On Tuesday Iraqi lawmakers unanimously approved the formation of Prime Minister Nouri Al Maliki’s proposed government. This brings to an end about nine months of gridlock and is welcome news for many. Although this is a much anticipated occasion, even earning praise from president Obama, it also leaves much left to be desired. Reidar Visser, an expert on Iraq with the Norwegian Institute of International Affairs explains:
With the vote in Iraqi parliament today in favour of around 35 ministers that will serve in the next government of Prime Minister Nuri al-Maliki, it seems clear that the goal of satisfying narrow party interests has taken precedence over the idea of creating governance for Iraq. Not only is this an XXL-sized and unwieldy government, there is even more to come: Several portfolios, including key security ones like defence, interior and national security, have yet to be apportioned and are held as temporary deputyships by other ministers pending their allocation to individuals.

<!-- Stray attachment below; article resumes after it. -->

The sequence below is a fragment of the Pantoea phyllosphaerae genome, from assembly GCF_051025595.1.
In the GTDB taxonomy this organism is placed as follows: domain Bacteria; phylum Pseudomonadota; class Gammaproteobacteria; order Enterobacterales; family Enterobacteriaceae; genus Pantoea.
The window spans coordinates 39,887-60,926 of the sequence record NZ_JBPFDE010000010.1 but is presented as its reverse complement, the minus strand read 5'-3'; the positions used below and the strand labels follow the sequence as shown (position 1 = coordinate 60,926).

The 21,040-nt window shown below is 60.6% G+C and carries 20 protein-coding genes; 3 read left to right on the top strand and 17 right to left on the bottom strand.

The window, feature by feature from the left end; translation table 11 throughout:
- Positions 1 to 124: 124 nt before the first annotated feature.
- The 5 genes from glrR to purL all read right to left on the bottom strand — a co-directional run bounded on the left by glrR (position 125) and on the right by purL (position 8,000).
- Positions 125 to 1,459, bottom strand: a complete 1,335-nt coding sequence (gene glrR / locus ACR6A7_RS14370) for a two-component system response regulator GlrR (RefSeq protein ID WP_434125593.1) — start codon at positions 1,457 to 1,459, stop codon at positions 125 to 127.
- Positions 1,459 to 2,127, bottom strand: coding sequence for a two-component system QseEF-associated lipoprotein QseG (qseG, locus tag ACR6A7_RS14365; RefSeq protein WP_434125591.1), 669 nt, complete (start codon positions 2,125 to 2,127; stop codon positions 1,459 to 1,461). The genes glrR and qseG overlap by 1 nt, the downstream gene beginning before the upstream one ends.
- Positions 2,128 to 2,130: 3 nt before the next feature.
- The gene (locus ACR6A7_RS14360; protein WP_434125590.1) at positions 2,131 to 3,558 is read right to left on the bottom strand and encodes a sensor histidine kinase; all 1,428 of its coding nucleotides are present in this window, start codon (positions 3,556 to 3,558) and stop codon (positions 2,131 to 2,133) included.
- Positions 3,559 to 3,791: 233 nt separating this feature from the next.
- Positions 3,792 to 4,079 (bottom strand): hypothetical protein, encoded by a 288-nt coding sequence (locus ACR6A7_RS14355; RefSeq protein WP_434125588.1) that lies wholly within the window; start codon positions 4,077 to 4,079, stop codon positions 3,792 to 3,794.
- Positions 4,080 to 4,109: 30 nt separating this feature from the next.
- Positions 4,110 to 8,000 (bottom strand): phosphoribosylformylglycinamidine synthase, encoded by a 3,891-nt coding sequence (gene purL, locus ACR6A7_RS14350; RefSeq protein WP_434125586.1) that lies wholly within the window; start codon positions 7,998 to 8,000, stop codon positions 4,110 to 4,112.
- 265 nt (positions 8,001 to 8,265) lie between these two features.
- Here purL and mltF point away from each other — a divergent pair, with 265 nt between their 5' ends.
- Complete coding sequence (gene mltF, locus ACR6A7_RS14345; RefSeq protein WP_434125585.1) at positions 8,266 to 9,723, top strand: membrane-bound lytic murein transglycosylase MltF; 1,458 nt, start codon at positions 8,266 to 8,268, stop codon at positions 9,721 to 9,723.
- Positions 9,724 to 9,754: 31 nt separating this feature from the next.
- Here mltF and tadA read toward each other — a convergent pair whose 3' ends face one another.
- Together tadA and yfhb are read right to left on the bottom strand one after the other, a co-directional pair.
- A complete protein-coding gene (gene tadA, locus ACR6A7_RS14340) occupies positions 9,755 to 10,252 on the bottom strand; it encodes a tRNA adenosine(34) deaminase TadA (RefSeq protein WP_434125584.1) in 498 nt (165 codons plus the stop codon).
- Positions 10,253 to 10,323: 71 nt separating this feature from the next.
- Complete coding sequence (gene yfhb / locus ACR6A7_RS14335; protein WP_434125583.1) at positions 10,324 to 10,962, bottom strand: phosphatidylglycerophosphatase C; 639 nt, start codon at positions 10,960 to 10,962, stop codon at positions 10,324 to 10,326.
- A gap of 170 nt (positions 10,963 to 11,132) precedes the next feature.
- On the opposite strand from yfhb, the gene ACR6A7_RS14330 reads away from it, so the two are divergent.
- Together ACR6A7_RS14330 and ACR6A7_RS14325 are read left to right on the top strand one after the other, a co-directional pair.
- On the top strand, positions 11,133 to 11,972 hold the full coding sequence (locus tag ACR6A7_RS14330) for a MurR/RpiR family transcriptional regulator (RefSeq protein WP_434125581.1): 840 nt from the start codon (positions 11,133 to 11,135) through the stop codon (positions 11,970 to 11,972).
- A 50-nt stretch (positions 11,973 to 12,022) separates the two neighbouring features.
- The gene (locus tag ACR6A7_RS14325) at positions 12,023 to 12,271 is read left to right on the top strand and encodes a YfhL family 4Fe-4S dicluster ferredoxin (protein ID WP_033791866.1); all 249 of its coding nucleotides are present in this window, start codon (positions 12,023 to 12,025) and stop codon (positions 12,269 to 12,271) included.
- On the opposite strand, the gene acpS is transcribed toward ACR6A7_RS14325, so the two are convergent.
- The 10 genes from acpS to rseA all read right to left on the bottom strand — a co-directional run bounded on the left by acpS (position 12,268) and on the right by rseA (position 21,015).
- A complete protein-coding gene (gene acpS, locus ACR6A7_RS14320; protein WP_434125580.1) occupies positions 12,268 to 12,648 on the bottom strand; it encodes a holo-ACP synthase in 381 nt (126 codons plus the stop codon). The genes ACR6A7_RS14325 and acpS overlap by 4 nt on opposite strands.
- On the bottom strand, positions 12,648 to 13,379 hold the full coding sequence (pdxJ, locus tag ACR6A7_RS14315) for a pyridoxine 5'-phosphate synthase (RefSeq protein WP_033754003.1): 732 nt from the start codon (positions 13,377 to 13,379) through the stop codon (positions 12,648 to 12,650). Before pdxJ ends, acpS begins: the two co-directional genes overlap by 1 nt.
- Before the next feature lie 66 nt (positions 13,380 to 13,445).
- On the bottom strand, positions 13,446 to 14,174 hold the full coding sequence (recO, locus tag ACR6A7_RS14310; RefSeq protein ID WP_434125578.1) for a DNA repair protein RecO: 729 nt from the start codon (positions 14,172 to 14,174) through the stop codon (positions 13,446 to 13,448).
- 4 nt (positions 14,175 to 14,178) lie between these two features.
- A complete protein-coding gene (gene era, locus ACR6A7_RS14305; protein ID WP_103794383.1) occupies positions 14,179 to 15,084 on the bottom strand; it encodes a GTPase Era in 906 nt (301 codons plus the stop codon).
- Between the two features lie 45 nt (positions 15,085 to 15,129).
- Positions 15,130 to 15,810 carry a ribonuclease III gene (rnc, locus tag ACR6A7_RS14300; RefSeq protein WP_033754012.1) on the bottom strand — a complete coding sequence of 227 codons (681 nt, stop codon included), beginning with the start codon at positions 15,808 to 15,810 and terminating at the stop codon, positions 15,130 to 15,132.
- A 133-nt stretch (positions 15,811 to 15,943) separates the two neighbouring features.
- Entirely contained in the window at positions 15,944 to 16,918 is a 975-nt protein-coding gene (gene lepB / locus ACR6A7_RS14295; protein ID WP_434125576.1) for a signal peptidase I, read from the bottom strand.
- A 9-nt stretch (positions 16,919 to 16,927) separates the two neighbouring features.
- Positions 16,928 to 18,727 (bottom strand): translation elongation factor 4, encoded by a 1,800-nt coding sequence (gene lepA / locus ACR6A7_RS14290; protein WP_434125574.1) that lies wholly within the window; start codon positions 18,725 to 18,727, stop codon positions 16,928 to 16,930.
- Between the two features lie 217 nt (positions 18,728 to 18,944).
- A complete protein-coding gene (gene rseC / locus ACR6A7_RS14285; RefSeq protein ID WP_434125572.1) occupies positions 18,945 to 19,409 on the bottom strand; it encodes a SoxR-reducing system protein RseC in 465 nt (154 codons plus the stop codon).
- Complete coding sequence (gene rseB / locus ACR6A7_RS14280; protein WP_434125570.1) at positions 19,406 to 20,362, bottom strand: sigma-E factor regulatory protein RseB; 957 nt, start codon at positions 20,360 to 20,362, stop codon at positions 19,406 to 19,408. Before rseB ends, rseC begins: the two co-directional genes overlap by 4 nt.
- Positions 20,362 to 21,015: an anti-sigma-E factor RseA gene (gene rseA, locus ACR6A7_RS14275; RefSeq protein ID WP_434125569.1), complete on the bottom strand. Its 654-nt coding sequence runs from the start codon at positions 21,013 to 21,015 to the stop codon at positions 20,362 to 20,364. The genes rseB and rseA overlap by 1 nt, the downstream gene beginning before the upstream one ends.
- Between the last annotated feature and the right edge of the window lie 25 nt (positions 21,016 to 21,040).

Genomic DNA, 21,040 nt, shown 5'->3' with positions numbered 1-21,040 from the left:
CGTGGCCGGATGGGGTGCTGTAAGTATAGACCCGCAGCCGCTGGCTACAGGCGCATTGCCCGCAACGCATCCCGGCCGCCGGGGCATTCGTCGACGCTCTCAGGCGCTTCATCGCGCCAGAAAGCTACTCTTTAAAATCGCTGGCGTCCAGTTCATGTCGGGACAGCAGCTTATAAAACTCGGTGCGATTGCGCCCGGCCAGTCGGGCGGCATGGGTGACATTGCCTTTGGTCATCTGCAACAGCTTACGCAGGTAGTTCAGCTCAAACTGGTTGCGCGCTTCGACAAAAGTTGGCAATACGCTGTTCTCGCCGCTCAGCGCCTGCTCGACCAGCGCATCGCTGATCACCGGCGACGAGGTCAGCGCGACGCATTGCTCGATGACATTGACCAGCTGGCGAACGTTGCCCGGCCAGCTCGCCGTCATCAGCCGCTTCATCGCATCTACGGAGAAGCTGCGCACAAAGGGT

To put this in context, lets look at two other countries surrounding Iraq. Saudi Arabia has around 2o ministries and Jordan 25. The new Iraqi government is on he verge of having as many as 40 ministerial posts to dole out, an almost staggering number.
McClatchy’s Inside Iraq Blog went out and asked regular Iraqis about what they thought of the process and the creation of the government. Many cooly dismissed the proceedings, one example being Nahla, a university lecturer from Erbil, who said:
“I can’t see any change. The politicians are making fun of us because they agree always to share power. They are the permanent winners and we are the permanent losers. Unfortunately, I can’t see any hope. The situation will be worse for normal people but better for the Iraqi politicians because they will be richer.”
Stay tuned for more on Iraq’s new government